The EU legal order frames the most advanced system of regulation beyond the state that operates in the world today. Built on a strong research-teaching nexus, the EU law research area at Edinburgh Law School investigates and offers courses over a wide spectrum of topics at the forefront of what is currently happening in the field.
European Union law has always been central to Edinburgh Law School’s international reputation. The Europa Institute was founded as the Centre of European Governmental Studies in 1968. It is now a multi-disciplinary research centre within the University of Edinburgh devoted to the study of the governance, institutions, law, and policies of the European Union, and of Europe more broadly.
Members of the EU law research area have expertise in areas such as EU constitutional law, free movement law, citizenship, competition law, EU criminal law, EU fundamental rights, and immigration law. The world-leading research carried out at Edinburgh Law School is reflected in scholarly publications, externally funded research projects, and a commitment to engaging with local, national, and international institutions.
This goes hand in hand with a cutting-edge curriculum at both undergraduate and postgraduate levels, expressed through innovative methods of teaching and assessment: a variety of theoretical approaches and the involvement of practitioners in our teaching are combined with forms of evaluation that include oral presentation and the drafting of legal opinions.
Arianna Andreangeli, Senior Lecturer
Rachael Craufurd-Smith, Reader in EU Law
Andrew Farrer, Teaching Fellow in EU Law
Timothy Jacob-Owens, GlobalCIT Research Assistant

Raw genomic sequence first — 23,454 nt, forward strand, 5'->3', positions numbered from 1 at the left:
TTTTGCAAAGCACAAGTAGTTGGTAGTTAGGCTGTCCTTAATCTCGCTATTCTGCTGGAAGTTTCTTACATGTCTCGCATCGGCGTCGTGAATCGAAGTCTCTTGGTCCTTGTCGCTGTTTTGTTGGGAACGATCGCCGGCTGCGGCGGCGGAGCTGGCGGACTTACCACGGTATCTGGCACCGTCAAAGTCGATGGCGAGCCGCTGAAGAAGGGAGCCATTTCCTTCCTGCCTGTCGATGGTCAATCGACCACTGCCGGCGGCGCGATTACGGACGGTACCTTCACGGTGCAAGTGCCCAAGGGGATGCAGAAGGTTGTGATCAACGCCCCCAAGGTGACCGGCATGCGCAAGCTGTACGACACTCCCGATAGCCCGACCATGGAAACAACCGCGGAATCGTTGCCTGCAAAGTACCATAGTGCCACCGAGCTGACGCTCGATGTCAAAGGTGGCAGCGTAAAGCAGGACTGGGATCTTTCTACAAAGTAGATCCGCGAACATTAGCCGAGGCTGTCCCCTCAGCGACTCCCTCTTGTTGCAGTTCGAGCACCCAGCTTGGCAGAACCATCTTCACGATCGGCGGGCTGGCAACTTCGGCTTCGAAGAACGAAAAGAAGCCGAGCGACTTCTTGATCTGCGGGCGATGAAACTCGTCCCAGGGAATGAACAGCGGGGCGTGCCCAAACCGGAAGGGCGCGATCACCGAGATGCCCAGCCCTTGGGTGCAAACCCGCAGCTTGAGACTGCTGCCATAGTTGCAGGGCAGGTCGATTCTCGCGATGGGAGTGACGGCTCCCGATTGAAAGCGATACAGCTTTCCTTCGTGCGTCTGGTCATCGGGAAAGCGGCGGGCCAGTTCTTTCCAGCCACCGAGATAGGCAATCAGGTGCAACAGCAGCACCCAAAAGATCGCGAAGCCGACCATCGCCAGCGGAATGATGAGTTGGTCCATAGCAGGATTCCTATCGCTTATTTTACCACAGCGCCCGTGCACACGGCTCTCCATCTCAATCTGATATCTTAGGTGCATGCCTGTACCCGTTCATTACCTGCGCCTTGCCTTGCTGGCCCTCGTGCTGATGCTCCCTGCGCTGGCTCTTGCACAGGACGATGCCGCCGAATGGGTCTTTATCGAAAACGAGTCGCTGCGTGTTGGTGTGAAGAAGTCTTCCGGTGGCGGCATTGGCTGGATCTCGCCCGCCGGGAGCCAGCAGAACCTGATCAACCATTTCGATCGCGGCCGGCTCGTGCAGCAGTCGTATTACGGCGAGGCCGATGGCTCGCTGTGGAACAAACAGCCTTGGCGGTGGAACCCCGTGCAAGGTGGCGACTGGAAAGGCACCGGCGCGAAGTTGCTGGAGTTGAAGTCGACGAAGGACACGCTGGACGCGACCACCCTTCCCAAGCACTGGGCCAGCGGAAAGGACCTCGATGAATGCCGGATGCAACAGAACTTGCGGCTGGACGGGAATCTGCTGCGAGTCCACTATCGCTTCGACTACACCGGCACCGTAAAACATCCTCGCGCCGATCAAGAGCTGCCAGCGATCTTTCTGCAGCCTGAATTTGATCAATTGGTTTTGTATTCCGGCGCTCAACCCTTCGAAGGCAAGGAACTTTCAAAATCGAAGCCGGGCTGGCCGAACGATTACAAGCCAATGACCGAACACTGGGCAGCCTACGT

Katerina Kalaitzaki, Early Career Fellow in European Union Law
Robert Lane, Senior Lecturer in EU Law
Leandro Mancano, Senior Lecturer in European Union Law
Drew Scott, Professor of European Union Studies
Niamh Nic Shuibhne, Professor of European Union Law
Jo Shaw, Salvesen Chair of European Institutions
Raphaële Xenidis, Lecturer in EU Law
Devolution of competition policy under the Scotland Act 2016 after Brexit straining at the edges of the current settlement.
Andreangeli, A. In: Journal of Antitrust Enforcement, 05.05.2020. View article
EU citizenship as a means of broadening the application of EU fundamental rights : Developments and limits.
Kalaitzaki, Katerina. European Citizenship Under Stress: Social Justice, Brexit and Other Challenges. ed.
Dimitry Kochenov; Nathan Cambien ; Elise Muir . Brill, 2020 View chapter
EU non-discrimination law in the era of artificial intelligence : Mapping the challenges of algorithmic discrimination.
Xenidis, Raphaele; Senden, Linda. General Principles of EU Law and the EU Digital Order. ed.
Ulf Bernitz; Xavier Groussot; Jaan Paju; Sybe A de Vries. Wolters Kluwer, 2020. (European Monographs; Vol. 112). View chapter
The People in Question: Citizens and Constitutions in Uncertain Times.
Shaw, J. (2020) Bristol University Press View book
The Europa Institute is a multidisciplinary research centre withing the University of Edinburgh devoted to the study of the governance, institutions, law, and policies of the European Union, and of Europe more broadly.
Visit the Europa Institute website
Edinburgh Centre for Data, Culture & Society
The Edinburgh Centre for Data, Culture & Society (CDCS) aims to support data-led research across the Arts, Humanities and Social Sciences. As new technologies enable us to develop novel methods, scale up our questions, and tackle interdisciplinary challenges, research is moving in exciting directions. CDCS helps its community stay at the forefront of developments in data-driven research, and highlights the vital contributions its researchers have to make to contemporary cultural debates and social issues.
Visit the Centre for Data, Culture & Society website